In Calvin Tomkins' 1991 new yorker profile "A Touch for the Now," curator Walter Hopps comes across as an eccentric maverick. We learn of his preferred schedule (his workday begins not long before sundown and stretches into the morning hours) and near-mythic disappearing acts (his elusiveness prompted employees at the Corcoran Gallery in Washington, D.C., where he served as director in the '70s, to make buttons reading "WALTER HOPPS WILL BE HERE IN 20 MINUTES"). It was his relentless perfectionism, however - preparators will recall the habitual groan "Wrong, wrong, wrong" that greeted their best efforts - that cemented the impression of the curator as a mercurial iconoclast. Indeed, while Hopps' legendary nonconformity may overshadow his curatorial accomplishment, his independence is not unrelated to his achievement. In a 40-year career spent in and out of the museum world, during which he has organized well over 100 exhibitions, he has never succumbed to administrative logic or routine (he once said working for bureaucrats while a senior curator at the National Collection of Fine Arts - now the National Museum of American Art - was "like moving through an atmosphere of Seconal"). Hopps, in retrospect, manages to come across as both consummate insider and quintessential outsider.
Hopps opened his first gallery, Syndell Gallery, while still a student at UCLA in the early '50s, and soon achieved acclaim for his "Action 1" and "Action2" overviews of a new generation of California artists. Later, his Ferus Gallery in Los Angeles would bring attention to such artists as Ed Kienholz, George Herms, and Wallace Berman. As director of the Pasadena Museum of Art (1963-67), Hopps mounted an impressive roster of exhibitions, including the first U.S. retrospectives of Kurt Schwitters and Joseph Cornell and the first museum overview of American Pop art ("New Paintings of Common Objects") - not to mention Marcel Duchamp's first one-man museum show.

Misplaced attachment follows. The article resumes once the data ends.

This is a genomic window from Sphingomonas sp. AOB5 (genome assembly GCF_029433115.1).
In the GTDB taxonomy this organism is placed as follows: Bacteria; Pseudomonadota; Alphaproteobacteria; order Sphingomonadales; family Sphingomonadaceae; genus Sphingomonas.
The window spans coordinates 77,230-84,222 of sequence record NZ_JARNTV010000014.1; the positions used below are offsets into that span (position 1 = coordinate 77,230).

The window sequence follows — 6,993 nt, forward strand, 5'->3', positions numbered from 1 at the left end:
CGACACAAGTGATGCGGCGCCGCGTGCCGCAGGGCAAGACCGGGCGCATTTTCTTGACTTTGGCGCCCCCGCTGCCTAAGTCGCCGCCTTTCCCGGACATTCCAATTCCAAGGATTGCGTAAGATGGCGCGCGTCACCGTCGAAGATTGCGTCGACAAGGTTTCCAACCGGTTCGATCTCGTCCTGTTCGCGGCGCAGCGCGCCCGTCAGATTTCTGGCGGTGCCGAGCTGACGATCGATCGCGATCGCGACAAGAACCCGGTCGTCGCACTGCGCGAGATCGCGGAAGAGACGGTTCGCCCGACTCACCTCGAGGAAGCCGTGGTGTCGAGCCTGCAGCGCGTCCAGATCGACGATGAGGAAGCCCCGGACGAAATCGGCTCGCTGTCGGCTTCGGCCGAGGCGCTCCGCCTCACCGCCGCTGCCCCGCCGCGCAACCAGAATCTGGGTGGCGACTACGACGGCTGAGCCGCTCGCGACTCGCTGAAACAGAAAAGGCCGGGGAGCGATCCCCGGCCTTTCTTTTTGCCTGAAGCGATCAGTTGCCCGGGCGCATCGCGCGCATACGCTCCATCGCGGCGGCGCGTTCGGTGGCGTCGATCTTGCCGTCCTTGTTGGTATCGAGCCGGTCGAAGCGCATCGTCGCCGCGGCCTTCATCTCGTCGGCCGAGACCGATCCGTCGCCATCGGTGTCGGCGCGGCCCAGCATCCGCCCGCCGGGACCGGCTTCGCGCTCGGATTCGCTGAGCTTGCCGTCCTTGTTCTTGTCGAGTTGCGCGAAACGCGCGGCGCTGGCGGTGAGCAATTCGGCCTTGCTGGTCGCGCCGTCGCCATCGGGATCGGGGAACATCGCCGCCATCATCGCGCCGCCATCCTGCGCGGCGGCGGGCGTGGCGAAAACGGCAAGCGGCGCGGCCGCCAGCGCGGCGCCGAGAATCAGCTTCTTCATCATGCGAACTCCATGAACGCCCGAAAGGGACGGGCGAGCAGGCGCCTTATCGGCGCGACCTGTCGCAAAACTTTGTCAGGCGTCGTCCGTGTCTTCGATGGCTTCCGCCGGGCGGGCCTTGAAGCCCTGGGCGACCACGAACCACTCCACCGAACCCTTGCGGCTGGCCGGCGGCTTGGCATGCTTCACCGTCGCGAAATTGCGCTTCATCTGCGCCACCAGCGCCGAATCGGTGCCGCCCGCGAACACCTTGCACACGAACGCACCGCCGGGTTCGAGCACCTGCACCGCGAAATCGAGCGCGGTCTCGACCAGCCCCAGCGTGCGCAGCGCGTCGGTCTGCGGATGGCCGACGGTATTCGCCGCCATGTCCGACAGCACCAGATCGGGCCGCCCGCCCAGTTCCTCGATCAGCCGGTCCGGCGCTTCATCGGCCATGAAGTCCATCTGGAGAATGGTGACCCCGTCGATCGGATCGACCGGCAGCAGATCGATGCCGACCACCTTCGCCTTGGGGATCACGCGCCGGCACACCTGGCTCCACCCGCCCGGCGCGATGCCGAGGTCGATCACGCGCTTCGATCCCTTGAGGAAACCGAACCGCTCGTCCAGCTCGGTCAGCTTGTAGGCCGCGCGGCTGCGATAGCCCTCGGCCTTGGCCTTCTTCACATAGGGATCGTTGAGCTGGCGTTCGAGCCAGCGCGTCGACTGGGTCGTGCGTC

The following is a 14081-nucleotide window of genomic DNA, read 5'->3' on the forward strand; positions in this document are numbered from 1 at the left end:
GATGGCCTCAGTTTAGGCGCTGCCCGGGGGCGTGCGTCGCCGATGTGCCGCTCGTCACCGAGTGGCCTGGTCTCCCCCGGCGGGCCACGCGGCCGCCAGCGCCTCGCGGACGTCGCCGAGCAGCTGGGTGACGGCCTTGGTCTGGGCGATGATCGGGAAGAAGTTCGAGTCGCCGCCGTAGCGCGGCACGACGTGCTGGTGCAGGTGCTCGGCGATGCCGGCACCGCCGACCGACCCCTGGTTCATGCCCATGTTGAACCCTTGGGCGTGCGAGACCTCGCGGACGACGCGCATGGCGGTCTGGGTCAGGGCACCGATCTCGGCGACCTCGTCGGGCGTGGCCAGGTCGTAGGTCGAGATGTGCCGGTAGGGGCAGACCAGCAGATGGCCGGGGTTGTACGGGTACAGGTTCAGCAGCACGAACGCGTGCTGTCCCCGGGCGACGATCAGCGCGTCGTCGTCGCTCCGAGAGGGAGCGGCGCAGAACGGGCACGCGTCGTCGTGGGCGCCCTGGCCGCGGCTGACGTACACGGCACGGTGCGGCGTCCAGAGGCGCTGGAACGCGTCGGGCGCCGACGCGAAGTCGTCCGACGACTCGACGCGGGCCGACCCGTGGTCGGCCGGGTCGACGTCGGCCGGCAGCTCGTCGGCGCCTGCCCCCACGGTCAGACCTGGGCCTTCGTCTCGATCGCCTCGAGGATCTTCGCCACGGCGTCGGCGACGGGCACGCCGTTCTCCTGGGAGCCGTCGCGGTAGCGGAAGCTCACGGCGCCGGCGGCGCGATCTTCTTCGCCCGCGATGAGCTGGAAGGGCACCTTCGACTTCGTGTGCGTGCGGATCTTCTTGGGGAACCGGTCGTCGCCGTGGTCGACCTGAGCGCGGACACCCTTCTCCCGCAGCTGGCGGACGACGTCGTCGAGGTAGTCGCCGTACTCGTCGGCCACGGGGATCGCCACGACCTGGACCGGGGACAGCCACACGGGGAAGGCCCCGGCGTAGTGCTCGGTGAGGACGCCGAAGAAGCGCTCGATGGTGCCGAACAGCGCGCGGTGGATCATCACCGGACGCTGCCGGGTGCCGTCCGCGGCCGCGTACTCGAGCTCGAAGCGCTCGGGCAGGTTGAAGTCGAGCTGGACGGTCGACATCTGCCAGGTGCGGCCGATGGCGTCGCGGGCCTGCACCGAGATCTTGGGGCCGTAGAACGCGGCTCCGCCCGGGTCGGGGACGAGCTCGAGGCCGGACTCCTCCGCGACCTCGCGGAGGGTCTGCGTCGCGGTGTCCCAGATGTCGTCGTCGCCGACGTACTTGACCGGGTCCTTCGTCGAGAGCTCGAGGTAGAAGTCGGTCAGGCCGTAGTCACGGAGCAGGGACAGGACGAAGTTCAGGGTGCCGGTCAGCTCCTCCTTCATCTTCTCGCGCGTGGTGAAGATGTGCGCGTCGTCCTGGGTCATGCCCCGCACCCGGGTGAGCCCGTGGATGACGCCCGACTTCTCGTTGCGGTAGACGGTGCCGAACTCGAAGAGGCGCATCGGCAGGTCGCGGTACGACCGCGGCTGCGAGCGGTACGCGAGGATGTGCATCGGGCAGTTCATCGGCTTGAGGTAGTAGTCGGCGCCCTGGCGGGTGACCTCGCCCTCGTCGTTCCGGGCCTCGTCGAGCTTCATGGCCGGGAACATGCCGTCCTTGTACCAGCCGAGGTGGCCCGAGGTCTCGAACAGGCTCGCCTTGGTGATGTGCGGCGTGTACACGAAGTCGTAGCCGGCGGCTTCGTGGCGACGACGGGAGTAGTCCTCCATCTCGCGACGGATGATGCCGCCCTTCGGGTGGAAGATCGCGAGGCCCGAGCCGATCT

Yet Hopps has enjoyed as much success outside institutional settings as within them. Shows such as "Thirty-Six Hours," in which he hung the work of any and all comers over a two-and-a-half-day period, are case studies in curating art outside museum settings, Even today Hopps works in multiple contexts: while serving as consulting curator for the Menil Collection in Houston, he also puts in time as art editor of Grand Street, a literary journal that he has helped turn into an artists' showcase.
Hopps' flair as an impresario is matched only by his knack for hanging stunning shows. As Anne d'Harnoncourt, director of the Philadelphia Museum of Art, put it, his success comes from "his sense of the character of works of art, and of how to bring that character out without getting in the way." But Hopps also sees the curator as something like a conductor striving to establish harmony between individual musicians. As he told me when I sat down to interview him in Houston in December, in anticipation of his Kienholz retrospective that goes up this month at the Whitney, it was Duchamp who taught him the cardinal curatorial rule: in the organization of exhibitions, the works must not stand in the way.
HANS-ULRICH OBRIST: You worked in the early '50s as a music impresario and organizer. How did the transition to organizing exhibitions take place?
WALTER HOPPS: They both happened at the same time. When I was in high school, I formed a kind of photographic society, and we did projects and exhibits at the high school. It was also at that time that I first met Walter and Louise Arensberg.
But some of my closest friends were actually musicians, and the '40s were a great time of innovation in jazz. It was a thrill to be able to see classic performers like Billie Holliday around the clubs in Los Angeles, or the new people like Charlie Parker, Miles Davis, and Dizzy Gillespie. The younger musicians I knew began to try to get engagements and bookings, but it was very hard in those days. …